Business and Entrepreneurship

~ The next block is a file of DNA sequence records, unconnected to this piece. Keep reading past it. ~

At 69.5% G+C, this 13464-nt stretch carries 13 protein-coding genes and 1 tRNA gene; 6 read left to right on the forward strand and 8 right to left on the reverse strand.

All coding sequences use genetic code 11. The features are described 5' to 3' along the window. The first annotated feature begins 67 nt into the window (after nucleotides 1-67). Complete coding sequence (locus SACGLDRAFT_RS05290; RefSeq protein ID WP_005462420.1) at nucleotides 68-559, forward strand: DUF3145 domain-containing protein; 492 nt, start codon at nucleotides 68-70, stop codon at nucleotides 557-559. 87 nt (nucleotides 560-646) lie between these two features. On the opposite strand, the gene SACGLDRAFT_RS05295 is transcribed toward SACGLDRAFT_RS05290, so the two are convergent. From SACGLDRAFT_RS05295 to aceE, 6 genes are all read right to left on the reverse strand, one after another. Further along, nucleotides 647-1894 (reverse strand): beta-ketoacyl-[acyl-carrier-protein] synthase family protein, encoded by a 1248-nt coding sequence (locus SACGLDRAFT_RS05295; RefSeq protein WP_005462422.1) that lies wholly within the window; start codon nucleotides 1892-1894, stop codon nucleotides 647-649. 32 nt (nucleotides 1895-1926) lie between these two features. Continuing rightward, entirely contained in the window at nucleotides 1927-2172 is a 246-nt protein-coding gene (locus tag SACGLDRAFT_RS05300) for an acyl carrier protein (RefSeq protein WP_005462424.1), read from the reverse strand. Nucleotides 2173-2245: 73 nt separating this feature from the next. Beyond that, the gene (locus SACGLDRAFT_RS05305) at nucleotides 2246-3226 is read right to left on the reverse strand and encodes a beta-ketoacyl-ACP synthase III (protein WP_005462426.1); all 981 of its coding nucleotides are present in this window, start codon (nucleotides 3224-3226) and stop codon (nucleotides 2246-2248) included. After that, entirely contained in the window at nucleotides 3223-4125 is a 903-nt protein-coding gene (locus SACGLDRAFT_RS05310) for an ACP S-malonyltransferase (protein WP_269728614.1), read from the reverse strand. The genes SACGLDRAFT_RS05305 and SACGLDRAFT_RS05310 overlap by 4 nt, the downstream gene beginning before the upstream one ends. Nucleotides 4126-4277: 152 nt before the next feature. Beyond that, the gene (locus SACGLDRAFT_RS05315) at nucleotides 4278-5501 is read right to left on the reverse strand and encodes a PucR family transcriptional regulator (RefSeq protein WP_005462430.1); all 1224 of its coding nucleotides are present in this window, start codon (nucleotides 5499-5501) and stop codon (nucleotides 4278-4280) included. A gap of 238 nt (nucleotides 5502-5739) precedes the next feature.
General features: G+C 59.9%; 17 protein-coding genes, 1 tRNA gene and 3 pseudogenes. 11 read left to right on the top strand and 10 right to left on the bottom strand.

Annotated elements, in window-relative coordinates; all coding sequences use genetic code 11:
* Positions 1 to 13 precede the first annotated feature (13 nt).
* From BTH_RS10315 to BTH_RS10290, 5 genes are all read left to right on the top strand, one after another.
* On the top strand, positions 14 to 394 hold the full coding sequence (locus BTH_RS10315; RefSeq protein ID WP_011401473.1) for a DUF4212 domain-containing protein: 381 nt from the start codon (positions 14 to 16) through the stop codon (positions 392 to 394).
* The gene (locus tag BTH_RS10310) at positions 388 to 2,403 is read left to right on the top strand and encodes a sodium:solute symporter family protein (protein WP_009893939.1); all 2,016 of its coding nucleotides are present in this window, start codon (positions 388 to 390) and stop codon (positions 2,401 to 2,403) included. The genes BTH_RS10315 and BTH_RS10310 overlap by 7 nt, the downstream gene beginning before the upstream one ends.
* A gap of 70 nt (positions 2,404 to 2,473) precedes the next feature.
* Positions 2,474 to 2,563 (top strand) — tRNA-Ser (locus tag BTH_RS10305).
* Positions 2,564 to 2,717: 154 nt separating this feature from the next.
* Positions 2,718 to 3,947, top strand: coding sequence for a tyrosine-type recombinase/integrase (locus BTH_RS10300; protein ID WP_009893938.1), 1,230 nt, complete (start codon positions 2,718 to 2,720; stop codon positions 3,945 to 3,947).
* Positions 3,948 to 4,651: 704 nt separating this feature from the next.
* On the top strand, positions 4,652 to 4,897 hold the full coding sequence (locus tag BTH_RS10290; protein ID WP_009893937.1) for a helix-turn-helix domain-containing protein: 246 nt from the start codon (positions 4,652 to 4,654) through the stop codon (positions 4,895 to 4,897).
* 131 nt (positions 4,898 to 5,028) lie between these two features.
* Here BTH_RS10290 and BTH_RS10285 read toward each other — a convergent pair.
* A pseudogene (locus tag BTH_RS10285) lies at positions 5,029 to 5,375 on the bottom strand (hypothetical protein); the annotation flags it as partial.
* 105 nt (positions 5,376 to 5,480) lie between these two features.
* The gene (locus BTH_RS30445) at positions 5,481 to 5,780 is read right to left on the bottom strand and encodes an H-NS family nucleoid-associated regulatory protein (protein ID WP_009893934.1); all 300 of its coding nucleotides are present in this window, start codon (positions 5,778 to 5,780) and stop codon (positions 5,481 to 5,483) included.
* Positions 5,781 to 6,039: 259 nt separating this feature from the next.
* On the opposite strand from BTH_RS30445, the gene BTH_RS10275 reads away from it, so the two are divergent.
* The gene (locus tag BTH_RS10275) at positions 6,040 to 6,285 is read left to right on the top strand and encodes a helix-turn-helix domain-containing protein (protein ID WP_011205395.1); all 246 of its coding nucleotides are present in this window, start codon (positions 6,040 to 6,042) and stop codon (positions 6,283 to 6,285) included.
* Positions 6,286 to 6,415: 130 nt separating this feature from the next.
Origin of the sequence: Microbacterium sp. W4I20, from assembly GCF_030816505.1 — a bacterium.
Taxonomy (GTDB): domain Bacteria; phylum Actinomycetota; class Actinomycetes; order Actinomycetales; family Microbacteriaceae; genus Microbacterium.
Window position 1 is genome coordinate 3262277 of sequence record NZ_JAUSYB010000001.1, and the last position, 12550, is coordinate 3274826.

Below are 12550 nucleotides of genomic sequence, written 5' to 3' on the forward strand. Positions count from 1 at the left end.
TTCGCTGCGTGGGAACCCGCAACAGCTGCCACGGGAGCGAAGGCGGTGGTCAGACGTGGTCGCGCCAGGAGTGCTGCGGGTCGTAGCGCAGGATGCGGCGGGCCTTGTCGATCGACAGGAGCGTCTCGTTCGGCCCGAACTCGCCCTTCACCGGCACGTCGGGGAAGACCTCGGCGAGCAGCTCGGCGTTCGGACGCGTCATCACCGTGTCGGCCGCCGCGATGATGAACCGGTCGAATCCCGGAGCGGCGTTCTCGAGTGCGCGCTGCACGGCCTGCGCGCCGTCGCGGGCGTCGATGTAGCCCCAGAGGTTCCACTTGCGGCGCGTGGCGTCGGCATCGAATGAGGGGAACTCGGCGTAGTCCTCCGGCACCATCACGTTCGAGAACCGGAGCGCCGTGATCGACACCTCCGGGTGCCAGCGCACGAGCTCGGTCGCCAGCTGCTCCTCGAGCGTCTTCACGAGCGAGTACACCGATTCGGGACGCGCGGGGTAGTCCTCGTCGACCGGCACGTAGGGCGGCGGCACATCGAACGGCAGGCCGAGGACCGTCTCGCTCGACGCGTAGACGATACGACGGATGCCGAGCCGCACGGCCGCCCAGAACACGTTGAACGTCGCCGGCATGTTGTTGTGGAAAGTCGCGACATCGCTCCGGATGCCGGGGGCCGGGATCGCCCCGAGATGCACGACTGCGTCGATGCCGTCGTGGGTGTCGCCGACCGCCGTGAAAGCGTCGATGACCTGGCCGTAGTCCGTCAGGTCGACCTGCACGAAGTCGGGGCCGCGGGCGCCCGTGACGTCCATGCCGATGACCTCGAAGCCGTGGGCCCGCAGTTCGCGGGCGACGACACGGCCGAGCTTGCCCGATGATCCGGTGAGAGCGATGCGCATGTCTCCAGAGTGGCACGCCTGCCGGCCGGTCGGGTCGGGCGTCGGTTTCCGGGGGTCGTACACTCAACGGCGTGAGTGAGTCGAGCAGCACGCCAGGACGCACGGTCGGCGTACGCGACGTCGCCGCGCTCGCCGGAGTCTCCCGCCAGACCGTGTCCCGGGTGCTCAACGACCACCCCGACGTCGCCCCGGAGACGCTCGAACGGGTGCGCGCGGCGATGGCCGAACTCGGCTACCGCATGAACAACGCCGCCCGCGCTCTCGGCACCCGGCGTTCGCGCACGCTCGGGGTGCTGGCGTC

COMPANY: AT&TIn crafting your submissions for each part of the project, you are expected to draw on the knowledge and skills you have developed throughout your time at JWMI. Because this is a “capstone” course, it is not built around teaching new material, but rather it is an opportunity for you to synthesize all that you have learned in all other courses in the program, analyze and derive meaning from the complexity of the information, and apply your knowledge and insights through the lens of the CEO of your chosen company. You must demonstrate you have determined which data is most relevant to the present circumstances of your chosen organization AND that you have derived meaningful insights from the data. Please review the grading rubrics carefully. You will see that the most heavily weighted components require you to come to new insights, present an argument for proposed changes and provide authoritative support for your arguments. As a CEO, you must be highly skilled at getting at the right information while avoiding excessive or irrelevant data or not articulating why the data is important and how they shape your choices and actions. Your Instructor will review your submissions for Parts I, II and III of the project, and will challenge you, where needed, to dig deeper. It is your responsibility to incorporate that feedback into your presentation. Failure to do so will result in deductions in your final grade for Part IV. Formatting and Submission Requirements 1. Parts I, II, and III There is no minimum or maximum length, but you are reminded that, as the CEO, you must filter out the less critical data and concentrate on what really matters. That means you should strive for brevity favoring bulleted lists, clear headers and short paragraphs for your deliverables. Your responses are to be concise and logical, and your arguments are to be well-supported and documented with verifiable sources. Since the purpose of these assignments is to help you synthesize information and draw conclusions, do not just copy and paste information you have found. This will weaken the quality of your submission. Strategic and financial analyses are just words and numbers without the right people in place to execute the plan. The final component of your research prior to your presentation requires that you assess the “human element” of the organization. This includes: taking stock of the culture; examining team structures; reviewing incentives to drive performance; and last, but certainly not least, ensuring you have the right people in key leadership roles. As you consider these issues, address the following: 1. Assess the current situation related to leadership, management, and organizational structure. a. Explain key roles of personnel and team(s) b. Explain any recent changes that were made and the reasons for those changes c. Explain any challenges/limitations that exist within the current structure and offer your recommendations 2. Describe and defend what the organization should look like 12-36 months from now? a. Should there be any changes to the mission, vision, values? If so, why and how will you implement these changes? b. What are the current unchallenged assumptions about, “how work is done around here”? Explain. c. Describe and defend how you will align people, processes and resources to your vision over the next 12-36 months, considering the following: i. Which are your strategic positions/roles? ii. Where will your talent be coming from? iii. How will you develop your talent? iv. How will you motivate your talent to overachieve? v. What is your performance management plan? vi. How will you differentiate performance?

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